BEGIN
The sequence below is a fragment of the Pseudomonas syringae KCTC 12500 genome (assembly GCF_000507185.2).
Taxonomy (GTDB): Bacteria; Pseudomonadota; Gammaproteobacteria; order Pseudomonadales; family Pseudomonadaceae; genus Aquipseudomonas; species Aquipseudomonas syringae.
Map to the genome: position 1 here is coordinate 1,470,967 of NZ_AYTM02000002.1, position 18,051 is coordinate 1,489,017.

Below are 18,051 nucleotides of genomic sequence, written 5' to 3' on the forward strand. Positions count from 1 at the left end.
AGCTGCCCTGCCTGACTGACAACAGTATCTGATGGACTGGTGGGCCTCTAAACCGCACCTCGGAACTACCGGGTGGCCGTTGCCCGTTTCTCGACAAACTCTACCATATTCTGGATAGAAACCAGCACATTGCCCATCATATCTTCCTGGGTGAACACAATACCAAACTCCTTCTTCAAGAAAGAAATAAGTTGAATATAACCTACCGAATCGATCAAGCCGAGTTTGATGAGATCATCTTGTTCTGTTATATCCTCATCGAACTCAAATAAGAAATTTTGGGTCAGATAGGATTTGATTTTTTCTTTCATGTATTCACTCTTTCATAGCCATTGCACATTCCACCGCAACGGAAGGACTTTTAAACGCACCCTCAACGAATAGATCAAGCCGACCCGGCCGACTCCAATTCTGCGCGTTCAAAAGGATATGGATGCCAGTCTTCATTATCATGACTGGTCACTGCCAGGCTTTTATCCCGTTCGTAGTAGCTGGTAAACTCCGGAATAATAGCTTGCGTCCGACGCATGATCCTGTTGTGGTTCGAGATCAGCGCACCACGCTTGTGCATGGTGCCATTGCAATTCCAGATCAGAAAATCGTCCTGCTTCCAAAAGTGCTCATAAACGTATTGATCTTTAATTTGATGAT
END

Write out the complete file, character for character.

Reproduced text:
The sequence below is a fragment of the Pseudomonas syringae KCTC 12500 genome (assembly GCF_000507185.2).
Taxonomy (GTDB): Bacteria; Pseudomonadota; Gammaproteobacteria; order Pseudomonadales; family Pseudomonadaceae; genus Aquipseudomonas; species Aquipseudomonas syringae.
Map to the genome: position 1 here is coordinate 1,470,967 of NZ_AYTM02000002.1, position 18,051 is coordinate 1,489,017.

Below are 18,051 nucleotides of genomic sequence, written 5' to 3' on the forward strand. Positions count from 1 at the left end.
AGCTGCCCTGCCTGACTGACAACAGTATCTGATGGACTGGTGGGCCTCTAAACCGCACCTCGGAACTACCGGGTGGCCGTTGCCCGTTTCTCGACAAACTCTACCATATTCTGGATAGAAACCAGCACATTGCCCATCATATCTTCCTGGGTGAACACAATACCAAACTCCTTCTTCAAGAAAGAAATAAGTTGAATATAACCTACCGAATCGATCAAGCCGAGTTTGATGAGATCATCTTGTTCTGTTATATCCTCATCGAACTCAAATAAGAAATTTTGGGTCAGATAGGATTTGATTTTTTCTTTCATGTATTCACTCTTTCATAGCCATTGCACATTCCACCGCAACGGAAGGACTTTTAAACGCACCCTCAACGAATAGATCAAGCCGACCCGGCCGACTCCAATTCTGCGCGTTCAAAAGGATATGGATGCCAGTCTTCATTATCATGACTGGTCACTGCCAGGCTTTTATCCCGTTCGTAGTAGCTGGTAAACTCCGGAATAATAGCTTGCGTCCGACGCATGATCCTGTTGTGGTTCGAGATCAGCGCACCACGCTTGTGCATGGTGCCATTGCAATTCCAGATCAGAAAATCGTCCTGCTTCCAAAAGTGCTCATAAACGTATTGATCTTTAATTTGATGAT